SOD2 Protects Neurons from Injury in Cell Culture and Animal Models of Diabetic
Authors Andrea M. Vincent, James W. Russell, Kelli A. Sullivan, Carey Backus, John M.
Hayes, Lisa L. McLean and Eva L. Feldman
Submitted By Eva Feldman on 9/19/2007
Status Published
Journal Experimental neurology
Year 2007
Date Published 12/1/2007
Volume : Pages 208 : 216 - 227
PubMed Reference 17927981
Abstract Hyperglycemia-induced oxidative stress is an inciting event in the development
of diabetic complications including diabetic neuropathy. Our observations of
significant oxidative stress and morphological abnormalities in mitochondria led
us to examine manganese superoxide dismutase (SOD2), the enzyme responsible for
mitochondrial detoxification of oxygen radicals. We demonstrate that over
expression of SOD2 decreases superoxide (O2.-) in cultured primary dorsal root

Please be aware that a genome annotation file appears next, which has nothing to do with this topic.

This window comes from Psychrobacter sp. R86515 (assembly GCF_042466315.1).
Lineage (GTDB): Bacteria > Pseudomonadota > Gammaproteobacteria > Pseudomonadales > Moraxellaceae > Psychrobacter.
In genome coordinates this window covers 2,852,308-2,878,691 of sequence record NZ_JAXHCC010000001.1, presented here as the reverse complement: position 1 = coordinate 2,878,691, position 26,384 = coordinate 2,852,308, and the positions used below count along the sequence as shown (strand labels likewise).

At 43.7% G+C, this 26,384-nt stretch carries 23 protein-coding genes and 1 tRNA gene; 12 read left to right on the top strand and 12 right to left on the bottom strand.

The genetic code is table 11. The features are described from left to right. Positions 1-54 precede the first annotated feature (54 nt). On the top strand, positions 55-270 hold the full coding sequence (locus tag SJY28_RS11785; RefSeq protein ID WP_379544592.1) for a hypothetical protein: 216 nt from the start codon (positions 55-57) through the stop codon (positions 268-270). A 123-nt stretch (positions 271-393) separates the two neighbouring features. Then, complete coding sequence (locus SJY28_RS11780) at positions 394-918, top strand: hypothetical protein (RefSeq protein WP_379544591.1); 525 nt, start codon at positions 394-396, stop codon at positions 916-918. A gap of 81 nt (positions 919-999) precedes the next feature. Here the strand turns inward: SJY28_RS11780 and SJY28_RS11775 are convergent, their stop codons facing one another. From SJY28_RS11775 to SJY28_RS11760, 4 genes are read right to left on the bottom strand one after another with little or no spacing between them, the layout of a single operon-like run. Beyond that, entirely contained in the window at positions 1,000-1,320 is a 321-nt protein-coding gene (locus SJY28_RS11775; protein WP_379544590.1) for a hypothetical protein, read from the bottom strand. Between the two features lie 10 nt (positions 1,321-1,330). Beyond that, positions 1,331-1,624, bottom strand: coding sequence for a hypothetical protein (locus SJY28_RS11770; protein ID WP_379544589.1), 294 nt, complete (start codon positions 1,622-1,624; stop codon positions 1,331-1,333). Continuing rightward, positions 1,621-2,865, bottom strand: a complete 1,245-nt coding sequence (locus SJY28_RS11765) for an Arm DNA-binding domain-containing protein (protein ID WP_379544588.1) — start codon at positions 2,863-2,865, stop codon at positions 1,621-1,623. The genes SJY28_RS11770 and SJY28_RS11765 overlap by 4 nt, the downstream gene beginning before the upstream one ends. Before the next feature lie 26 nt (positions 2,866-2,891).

ganglion (DRG) neurons and subsequently blocks caspase-3 activation and cellular
injury. Under expression of SOD2 in dissociated DRG cultures from adult SOD2+/-
mice results in increased levels of O2.-, activation of caspase-3 cleavage and
decreased neurite outgrowth under basal conditions that are exacerbated by
hyperglycemia. These profound changes in sensory neurons led us to explore the
effects of decreased SOD2 on the development of diabetic neuropathy (DN) in
mice. DN was assessed in SOD2+/- C57BL/6J mice and their SOD2+/+ litter mates
following streptozotocin (STZ) treatment. These animals, while hyperglycemic, do
not display any signs of DN. DN was observed in the C57BL/6Jdb/db mouse, and
decreased expression of SOD2 in these animals increased DN. Our data suggest
that SOD2 activity is an important cellular modifier of neuronal oxidative
defense against hyperglycemic injury.

Investigators with authorship
Eva FeldmanUniversity of Michigan


Casp3caspase 3, apoptosis related cysteine protease
Sod2superoxide dismutase 2, mitochondrial